4 times to try telemedicine—and when an in-person visit is better

In-person care is still the gold standard, but sometimes you don’t need to see your doctor to get the healthcare you need. Here are 4 times to try telemedicine services.

Telemedicine has been around for years, but its popularity skyrocketed during the early days of the COVID-19 pandemic. In fact, the number of visits jumped 154%. And although that number has gone down since then, it seems that telemedicine is here to stay.

“I can’t tell you how many of my patients prefer telemedicine to in-person visits now,” says Michael Hochman, M.D. Dr. Hochman is a Los Angeles internist and host of the Healthy Skeptic, MD podcast. “In medical school, we’re taught that 80% of the diagnoses come from the medical history, and a physical exam isn’t often necessary.” That doesn’t mean there’s no value in a face-to-face visit, which can build rapport. But “three-fourths of the time, we get what we need from a telemedicine visit,” Dr. Hochman notes.

So when should you skip the doctor’s office and schedule a video chat or phone call instead?

4 Good times to use telemedicine

1. You’re checking in with your doctor about a chronic condition. 

If you have a condition such as high blood pressure, type 2 diabetes, or arthritis, your doctor may want to check in regularly. Topics they’ll want to talk about include:

  • Sticking to your medication schedule.
  • Lifestyle habits. 
  • At-home monitoring.
  • Reviewing your treatment plan. 
  • Questions you might have. 

“Most of the time, this can be done via telehealth, especially if it’s a provider you know well,” says Dr. Hochman. Just make sure you have all the equipment you need and are using it correctly. If you have a blood pressure cuff, for example, have your doctor’s office check it against their model. Research has shown that about a third of home blood pressure monitors are off by at least 5 points. 

If you need bloodwork done, you’ll have to go to a laboratory, of course. But your doctor can go over the results with you at a virtual visit.

2. You need mental health services. 

Even before the pandemic, research showed that teletherapy was just as effective as in-person talk therapy. In fact, people were more likely to stick with therapy if it was virtual. One reason for that: It’s often much easier to access. Your therapist is just a quick Zoom call away, so you don’t have to drive or take public transportation to get to them, notes Dr. Hochman.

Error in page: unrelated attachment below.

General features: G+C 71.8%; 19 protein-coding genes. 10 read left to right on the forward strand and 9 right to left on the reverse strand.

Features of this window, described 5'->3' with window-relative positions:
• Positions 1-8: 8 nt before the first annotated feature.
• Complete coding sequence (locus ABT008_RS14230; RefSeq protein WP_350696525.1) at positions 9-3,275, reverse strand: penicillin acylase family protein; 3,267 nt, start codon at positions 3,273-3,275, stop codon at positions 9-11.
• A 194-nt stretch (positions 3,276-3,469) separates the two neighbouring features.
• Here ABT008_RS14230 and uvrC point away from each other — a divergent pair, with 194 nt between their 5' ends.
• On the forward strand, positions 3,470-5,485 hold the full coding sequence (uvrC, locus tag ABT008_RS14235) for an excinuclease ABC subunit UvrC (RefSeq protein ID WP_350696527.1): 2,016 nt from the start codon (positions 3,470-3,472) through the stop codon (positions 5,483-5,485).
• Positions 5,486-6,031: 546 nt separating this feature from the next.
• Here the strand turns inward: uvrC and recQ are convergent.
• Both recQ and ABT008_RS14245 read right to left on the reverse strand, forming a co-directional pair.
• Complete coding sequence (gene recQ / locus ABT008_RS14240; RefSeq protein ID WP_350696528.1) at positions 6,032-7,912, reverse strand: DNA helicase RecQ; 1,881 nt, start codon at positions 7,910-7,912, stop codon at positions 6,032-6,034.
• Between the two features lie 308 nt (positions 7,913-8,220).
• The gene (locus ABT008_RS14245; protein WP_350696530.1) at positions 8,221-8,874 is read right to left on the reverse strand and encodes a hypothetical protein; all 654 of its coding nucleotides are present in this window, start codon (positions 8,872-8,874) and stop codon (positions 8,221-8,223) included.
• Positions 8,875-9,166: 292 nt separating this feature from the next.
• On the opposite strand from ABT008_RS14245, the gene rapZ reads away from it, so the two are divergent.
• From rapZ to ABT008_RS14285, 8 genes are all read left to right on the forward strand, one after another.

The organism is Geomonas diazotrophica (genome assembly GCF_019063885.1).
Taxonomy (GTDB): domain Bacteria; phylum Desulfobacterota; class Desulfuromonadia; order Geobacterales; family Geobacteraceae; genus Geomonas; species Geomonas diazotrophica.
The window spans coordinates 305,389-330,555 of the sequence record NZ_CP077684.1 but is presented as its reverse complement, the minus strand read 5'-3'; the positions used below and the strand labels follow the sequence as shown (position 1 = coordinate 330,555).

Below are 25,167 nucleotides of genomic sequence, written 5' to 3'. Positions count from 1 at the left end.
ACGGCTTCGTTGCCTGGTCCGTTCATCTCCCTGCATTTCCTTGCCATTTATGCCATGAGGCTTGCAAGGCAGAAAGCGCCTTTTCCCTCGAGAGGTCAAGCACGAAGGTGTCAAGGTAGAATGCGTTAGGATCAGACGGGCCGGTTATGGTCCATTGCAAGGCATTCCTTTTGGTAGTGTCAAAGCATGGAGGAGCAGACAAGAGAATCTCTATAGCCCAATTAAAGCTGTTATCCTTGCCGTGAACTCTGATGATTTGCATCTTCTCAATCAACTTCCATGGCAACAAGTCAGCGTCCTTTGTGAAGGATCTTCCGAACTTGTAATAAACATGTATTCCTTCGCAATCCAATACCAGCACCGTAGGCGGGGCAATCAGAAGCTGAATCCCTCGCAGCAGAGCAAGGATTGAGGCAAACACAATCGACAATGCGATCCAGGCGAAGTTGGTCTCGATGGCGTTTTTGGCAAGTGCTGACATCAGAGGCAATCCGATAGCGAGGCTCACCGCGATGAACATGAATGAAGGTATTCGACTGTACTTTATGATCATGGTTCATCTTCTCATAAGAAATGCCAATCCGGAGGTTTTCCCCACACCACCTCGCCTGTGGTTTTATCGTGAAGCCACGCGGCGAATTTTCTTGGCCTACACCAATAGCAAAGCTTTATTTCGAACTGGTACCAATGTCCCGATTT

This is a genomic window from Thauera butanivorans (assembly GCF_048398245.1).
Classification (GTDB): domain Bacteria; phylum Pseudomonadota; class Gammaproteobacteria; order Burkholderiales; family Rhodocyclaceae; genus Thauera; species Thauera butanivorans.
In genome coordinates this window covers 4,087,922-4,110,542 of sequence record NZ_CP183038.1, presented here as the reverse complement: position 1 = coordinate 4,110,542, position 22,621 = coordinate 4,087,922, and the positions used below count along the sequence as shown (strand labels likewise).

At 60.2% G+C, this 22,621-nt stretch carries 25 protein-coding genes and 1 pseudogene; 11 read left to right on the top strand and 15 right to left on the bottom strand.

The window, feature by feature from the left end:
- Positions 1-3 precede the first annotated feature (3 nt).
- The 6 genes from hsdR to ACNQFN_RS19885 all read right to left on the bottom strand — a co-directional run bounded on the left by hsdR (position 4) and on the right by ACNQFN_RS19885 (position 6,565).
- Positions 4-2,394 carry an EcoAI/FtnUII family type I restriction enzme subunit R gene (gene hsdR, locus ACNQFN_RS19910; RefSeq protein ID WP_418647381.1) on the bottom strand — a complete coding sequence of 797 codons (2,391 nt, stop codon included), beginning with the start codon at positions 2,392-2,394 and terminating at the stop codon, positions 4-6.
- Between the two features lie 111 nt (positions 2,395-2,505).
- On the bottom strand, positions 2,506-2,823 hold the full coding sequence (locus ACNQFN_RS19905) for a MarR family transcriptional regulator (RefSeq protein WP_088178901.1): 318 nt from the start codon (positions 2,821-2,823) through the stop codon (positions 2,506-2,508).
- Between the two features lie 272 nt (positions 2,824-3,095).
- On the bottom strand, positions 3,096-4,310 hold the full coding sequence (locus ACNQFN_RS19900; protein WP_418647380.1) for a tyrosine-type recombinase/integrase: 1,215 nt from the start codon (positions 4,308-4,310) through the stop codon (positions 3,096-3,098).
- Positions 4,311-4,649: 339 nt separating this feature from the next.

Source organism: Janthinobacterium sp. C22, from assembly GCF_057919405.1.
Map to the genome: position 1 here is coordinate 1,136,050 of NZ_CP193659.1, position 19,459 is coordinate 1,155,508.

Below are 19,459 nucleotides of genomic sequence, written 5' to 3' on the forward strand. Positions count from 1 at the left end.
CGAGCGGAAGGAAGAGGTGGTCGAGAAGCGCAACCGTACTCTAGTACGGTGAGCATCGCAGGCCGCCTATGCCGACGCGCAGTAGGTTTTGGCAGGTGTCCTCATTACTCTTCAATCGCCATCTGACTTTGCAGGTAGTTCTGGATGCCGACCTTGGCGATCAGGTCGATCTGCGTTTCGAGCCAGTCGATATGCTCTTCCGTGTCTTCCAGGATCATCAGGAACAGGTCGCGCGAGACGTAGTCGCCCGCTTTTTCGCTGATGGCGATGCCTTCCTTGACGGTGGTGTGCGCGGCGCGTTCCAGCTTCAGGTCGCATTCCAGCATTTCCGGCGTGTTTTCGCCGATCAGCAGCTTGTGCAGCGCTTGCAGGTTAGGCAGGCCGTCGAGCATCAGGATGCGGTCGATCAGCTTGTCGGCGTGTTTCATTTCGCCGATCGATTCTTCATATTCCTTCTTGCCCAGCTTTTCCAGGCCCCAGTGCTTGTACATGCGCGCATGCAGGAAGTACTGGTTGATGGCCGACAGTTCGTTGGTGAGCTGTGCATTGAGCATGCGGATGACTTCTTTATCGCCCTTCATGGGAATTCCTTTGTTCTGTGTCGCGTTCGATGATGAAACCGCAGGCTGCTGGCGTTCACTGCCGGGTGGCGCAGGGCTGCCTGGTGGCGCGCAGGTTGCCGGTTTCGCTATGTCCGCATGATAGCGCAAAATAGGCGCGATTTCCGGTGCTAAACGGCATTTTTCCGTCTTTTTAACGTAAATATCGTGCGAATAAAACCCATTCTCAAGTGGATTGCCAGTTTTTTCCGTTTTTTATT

To make the most of your virtual visit, silence other electronics. That way, the urge to reply to texts or emails won’t take over your session. 

Many health insurance plans offer free programs that help members manage mental health concerns such as stress and anxiety. Reach out to your health plan to see how you can make the most of your benefits.

3. You’re not sure if your symptoms need a doctor’s visit. 

Whether it’s a twisted ankle or a fever, a virtual visit can get you the answer to this common question: Do I need to see my doctor in person or head to urgent care or the ER? Research suggests that a telemedicine visit will provide similar care to what you’d get in your doctor’s office.

Patients who use telemedicine for upper respiratory infections, for example, get adequate care, a recent study found. And they likely won’t be given medications that aren’t needed, such as antibiotics. “Believe it or not, we can actually have a patient angle their phone or iPad computer and shine a flashlight into their throat so we can get a good look,” says Dr. Hochman.

4. You’re getting routine preventive care. 

Many patients will still choose to complete routine wellness visits in person. But telemedicine is a great way to talk about preventive screenings you may need, says Dr. Hochman. Examples include a colonoscopy or prostate cancer screening. Virtual visits can also help if you’re dealing with a new diagnosis, or if you’re thinking about getting a certain medical procedure. Your doctor can answer questions and offer suggestions.

3 Times to see your provider in person

Alas, not all healthcare needs lend themselves to telemedicine. Here are 3 situations that require meeting in person with your provider.

1. Your doctor needs to run tests for a diagnosis. 

Maybe your doctor isn’t sure whether the sore throat you described is due to strep, the flu, COVID-19, or the common cold. Since treatments for each differ, they’ll probably want you to come in for testing. 

“We also can’t really look into people’s ears during a virtual visit. So if we think you have an ear infection, we’ll want to see you in person to make sure,” says Dr. Hochman. And if the doctor suspects a broken bone, you’ll need to come in for an exam and have an x-ray.

2. Your doctor needs to be hands-on. 

If you suffer from arthritis and are having a bad flare, your doctor will want to see you and physically examine the joint, says Dr. Hochman. Ditto for listening to your heart, changing a surgical dressing, or fitting you for a post-surgical boot.

3. It’s a medical emergency. 

If you have any of the symptoms below, you need urgent in-person medical care:

  • Chest pain or difficulty breathing.
  • Weakness or numbness on 1 side.
  • Slurred speech.
  • Fainting.
  • Serious burns.
  • Concussion.
  • Broken bones and dislocated joints.
  • Seizures.
  • Severe cuts that may require stitches.
  • Vaginal bleeding with pregnancy.

Still not sure what kind of appointment to make? 

When in doubt, call your doctor’s office to get their expert opinion. Or if you have a digital health management app such as Wellframe, check in with your care advocate for guidance.

Your health plan may offer the Wellframe app as a free benefit to their members. To find out if you have Wellframe, reach out to your health plan.


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